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Dorchester Center, MA 02124
Lumps or swelling on your testicles — or scrotal masses — are usually benign (not cancerous). But lumps can sometimes be a sign of another condition; in rare cases they may be a sign of testicular cancer. A doctor should examine your testicles and scrotum to find the cause of any lumps or swelling.
Symptoms of testicular cancer The most common symptom of testicular cancer is a painless lump on or in a testicle. Sometimes the testicle may become swollenor larger, without a lump. (It’s normal for one testicle to be slightly larger than the other, and for one to hang lower than the other.)
Epididymal cyst Epididymal cysts are very common and can happen at any age. They’re fluid-filled cysts (a tissue sac that can contain clear liquid or pus) that grow from the epididymis (a thin, coiled tube) of the testicle. Usually, they look like a pea-sized lump at the top of the testicle, but they can become larger.
A spermatocele (epididymal cyst) is a painless, fluid-filled cyst in the long, tightly coiled tube that lies above and behind each testicle (epididymis). The fluid in the cyst may contain sperm that are no longer alive. It feels like a smooth, firm lump in the scrotum on top of the testicle.
Five Common Signs of Testicular Cancer
An epididymis is located on the top of each testicle. Each epididymis is a tightly coiled tube. They store sperm created in each testicle until they’re mature, usually for about 60 to 80 days. The epididymis also absorbs extra fluid secreted by the testicle to help move sperm through the reproductive tract.
More common than testicular cancer is epididymitis, which is inflammation of the epididymis, a tubular structure next to the testicle where sperm mature.
Bumps that are cancerous are typically large, hard, painless to the touch and appear spontaneously. The mass will grow in size steadily over the weeks and months. Cancerous lumps that can be felt from the outside of your body can appear in the breast, testicle, or neck, but also in the arms and legs.
An epididymal cyst doesn’t require treatment unless it causes pain or discomfort. You may need surgery. During this procedure, your surgeon will remove the cyst and seal your scrotum with stitches that usually dissolve within 10 days.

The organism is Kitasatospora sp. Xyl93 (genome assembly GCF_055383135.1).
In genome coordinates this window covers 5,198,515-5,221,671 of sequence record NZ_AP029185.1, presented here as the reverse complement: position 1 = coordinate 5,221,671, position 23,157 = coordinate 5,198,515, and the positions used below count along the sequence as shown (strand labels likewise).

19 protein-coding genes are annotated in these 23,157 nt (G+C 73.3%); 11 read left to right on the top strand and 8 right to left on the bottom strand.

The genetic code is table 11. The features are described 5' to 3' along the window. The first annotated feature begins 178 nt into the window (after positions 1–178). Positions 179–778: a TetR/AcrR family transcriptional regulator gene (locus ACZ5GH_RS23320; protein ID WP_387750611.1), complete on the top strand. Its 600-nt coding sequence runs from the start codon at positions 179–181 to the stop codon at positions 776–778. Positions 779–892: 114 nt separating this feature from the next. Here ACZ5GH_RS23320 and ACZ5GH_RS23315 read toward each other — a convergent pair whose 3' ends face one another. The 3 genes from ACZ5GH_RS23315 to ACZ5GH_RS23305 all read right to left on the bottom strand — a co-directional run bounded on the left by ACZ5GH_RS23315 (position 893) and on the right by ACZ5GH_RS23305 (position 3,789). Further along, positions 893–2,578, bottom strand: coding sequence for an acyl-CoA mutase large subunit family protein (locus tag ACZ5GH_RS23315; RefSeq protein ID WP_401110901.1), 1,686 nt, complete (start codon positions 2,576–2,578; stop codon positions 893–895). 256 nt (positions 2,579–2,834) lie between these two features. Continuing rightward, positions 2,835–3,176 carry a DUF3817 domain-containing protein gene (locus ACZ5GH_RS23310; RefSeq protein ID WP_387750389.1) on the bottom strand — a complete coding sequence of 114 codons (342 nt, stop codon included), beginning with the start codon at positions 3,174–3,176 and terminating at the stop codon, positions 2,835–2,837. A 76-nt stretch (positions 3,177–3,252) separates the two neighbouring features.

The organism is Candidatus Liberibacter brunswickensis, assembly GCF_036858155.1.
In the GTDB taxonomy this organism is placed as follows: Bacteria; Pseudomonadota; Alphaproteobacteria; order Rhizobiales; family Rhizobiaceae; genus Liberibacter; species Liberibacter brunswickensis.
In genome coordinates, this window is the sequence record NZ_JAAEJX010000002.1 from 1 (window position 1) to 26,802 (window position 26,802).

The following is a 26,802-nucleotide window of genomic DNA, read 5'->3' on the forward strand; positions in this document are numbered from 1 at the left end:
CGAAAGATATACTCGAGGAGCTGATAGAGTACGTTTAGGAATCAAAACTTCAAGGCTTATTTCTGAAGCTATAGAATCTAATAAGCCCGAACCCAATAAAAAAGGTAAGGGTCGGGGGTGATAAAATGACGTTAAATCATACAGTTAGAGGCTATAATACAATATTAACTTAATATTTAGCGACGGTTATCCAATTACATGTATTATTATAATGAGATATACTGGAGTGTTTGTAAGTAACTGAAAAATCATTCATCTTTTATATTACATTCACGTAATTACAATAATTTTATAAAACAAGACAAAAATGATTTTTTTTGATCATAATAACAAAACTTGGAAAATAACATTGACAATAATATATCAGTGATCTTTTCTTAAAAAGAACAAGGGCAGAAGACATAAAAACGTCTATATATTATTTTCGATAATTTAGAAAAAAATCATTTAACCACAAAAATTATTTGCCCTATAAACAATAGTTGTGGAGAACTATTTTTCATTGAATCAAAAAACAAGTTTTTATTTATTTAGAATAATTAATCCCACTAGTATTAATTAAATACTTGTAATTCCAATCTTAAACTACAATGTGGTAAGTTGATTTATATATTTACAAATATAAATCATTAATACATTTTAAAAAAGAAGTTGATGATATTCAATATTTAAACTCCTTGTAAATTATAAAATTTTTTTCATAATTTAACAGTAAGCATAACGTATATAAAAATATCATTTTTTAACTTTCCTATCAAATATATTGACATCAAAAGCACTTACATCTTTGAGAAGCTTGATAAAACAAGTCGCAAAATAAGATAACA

When examining scrotal swellings, the key question is whether the lump is intra- or extra-testicular, as palpable intra-testicular lesions are highly likely (around 90%) to be malignant, whereas those lying outside the testis are usually benign.
They are often painless, but the affected testicle may sometimes ache or feel heavy. You may also experience some pain and discomfort if the cyst puts pressure on other structures in or around your testicle.
An epididymal cyst is a harmless fluid-filled growth on a man’s testicle (testis). They are quite common and don’t usually require treatment. Many men feel them and are concerned they have testicular cancer, but a doctor can usually tell the difference.
They can be felt, however. A spermatocele feels like a smooth, but separate, firm lump. The lump is found near the top of, or behind, a testicle. Spermatoceles are most likely to be discovered during your yearly physical when your doctor checks for any signs of a testicular growth.
Testicular cancer The lump will usually form on the front or side of a testicle. It will often feel hard, and the entire testicle may feel firmer than usual.
Hold the testicle between your thumbs and fingers with both hands and roll it gently between the fingers. Look and feel for any hard lumps or nodules (smooth rounded masses) or any change in the size, shape, or consistency of the testicles.
Typical symptoms are a painless swelling or lump in 1 of the testicles, or any change in shape or texture of the testicles. The swelling or lump can be about the size of a pea, but may be larger.
A painless lump or swelling on either testicle. If found early, a testicular tumor may be about the size of a pea or a marble, but it can grow much larger. Pain, discomfort, or numbness in a testicle or the scrotum, with or without swelling. Change in the way a testicle feels or a feeling of heaviness in the scrotum.
Most testicular cysts go away on their own with rest and scrotal support. However, if the cyst is enlarged or becomes infected, they may require surgical intervention. A cyst is a swelling that contains fluid, semisolid material or gaseous material.
The general 5-year survival rate for men with testicular cancer is 95%. This means that 95 men out of every 100 men diagnosed with testicular cancer will live at least 5 years after diagnosis. The survival rate is higher for people diagnosed with early-stage cancer and lower for those with later-stage cancer.
Testicular lumps are most often painless, although some do cause pain. They can also be movable or immovable. Some tumors may be smaller than a pea, while others can be larger than a marble. Many of the tumors will feel hard and rock-like.
Cancer that is more advanced can also spread to the bones or the liver. There are two main types of testicular cancer seminomas and nonseminomas. Seminomas tend to grow and spread more slowly than nonseminomas, which are more common, accounting for roughly 60 percent of all testicular cancers.